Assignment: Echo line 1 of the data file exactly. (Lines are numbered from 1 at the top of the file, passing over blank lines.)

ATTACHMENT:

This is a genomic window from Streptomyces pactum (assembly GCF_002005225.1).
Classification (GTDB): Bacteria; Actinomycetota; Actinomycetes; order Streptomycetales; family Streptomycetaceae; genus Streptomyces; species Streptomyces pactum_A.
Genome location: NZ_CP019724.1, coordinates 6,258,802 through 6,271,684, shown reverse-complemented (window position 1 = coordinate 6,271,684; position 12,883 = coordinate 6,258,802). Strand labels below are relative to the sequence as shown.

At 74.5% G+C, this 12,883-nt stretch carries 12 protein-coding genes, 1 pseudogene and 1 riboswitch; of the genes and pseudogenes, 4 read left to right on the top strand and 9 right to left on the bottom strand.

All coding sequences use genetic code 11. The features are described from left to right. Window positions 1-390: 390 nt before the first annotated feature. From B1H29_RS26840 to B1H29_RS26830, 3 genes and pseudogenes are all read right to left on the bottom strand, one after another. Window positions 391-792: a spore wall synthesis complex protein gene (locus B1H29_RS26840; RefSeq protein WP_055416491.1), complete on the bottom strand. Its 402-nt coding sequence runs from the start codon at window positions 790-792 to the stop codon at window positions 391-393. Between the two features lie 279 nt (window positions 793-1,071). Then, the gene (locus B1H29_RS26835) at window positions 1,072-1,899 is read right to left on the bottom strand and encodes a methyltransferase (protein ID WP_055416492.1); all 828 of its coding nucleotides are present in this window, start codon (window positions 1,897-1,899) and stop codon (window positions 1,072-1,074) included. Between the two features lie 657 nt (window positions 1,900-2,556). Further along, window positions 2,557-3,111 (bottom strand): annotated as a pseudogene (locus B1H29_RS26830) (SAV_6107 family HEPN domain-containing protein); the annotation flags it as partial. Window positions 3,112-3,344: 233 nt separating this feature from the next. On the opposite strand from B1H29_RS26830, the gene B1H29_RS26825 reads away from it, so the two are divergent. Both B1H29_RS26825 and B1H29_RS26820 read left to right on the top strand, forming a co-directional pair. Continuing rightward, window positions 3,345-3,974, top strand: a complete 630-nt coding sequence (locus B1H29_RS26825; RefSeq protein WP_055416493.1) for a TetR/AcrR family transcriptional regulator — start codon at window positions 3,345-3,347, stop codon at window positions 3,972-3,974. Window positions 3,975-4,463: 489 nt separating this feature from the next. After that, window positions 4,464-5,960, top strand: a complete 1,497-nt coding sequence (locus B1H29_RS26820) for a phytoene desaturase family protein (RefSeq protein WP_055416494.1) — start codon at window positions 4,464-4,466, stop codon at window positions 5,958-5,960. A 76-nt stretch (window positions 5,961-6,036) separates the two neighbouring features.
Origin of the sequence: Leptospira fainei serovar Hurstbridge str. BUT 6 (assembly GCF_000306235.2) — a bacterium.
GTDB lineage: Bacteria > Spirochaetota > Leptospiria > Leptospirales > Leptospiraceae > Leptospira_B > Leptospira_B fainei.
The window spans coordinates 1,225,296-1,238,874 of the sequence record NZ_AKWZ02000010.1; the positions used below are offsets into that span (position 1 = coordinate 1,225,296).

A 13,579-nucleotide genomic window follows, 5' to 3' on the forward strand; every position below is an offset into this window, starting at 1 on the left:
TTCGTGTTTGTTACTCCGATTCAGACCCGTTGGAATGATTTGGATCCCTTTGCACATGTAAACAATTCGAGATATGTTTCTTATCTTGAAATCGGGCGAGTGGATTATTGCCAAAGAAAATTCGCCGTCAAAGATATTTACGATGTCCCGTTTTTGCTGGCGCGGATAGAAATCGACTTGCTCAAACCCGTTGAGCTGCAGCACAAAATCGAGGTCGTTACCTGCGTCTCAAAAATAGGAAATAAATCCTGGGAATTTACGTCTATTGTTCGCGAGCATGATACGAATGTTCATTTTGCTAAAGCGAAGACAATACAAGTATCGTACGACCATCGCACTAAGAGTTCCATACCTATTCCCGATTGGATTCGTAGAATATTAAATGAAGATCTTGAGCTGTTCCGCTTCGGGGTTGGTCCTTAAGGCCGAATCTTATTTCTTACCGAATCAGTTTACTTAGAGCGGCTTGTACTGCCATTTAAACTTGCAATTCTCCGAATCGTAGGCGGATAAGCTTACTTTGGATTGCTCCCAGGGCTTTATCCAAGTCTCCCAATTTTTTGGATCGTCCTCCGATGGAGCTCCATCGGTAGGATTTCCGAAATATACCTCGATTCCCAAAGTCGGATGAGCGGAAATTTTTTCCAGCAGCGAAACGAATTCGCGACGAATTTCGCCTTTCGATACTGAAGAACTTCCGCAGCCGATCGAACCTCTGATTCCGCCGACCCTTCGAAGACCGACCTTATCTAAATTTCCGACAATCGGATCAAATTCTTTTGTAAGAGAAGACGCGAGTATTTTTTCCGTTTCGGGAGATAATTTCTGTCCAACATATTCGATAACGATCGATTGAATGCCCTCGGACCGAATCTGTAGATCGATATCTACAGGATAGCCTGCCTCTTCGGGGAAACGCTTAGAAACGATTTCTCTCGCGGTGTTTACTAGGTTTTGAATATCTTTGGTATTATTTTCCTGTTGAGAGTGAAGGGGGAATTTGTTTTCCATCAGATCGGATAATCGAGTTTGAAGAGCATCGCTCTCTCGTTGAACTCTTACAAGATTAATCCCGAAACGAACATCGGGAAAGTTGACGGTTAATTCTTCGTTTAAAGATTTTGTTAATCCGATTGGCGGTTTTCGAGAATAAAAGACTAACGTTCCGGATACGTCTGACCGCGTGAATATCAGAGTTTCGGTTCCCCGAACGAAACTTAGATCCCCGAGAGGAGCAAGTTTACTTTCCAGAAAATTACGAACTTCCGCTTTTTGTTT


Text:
This is a genomic window from Streptomyces pactum (assembly GCF_002005225.1).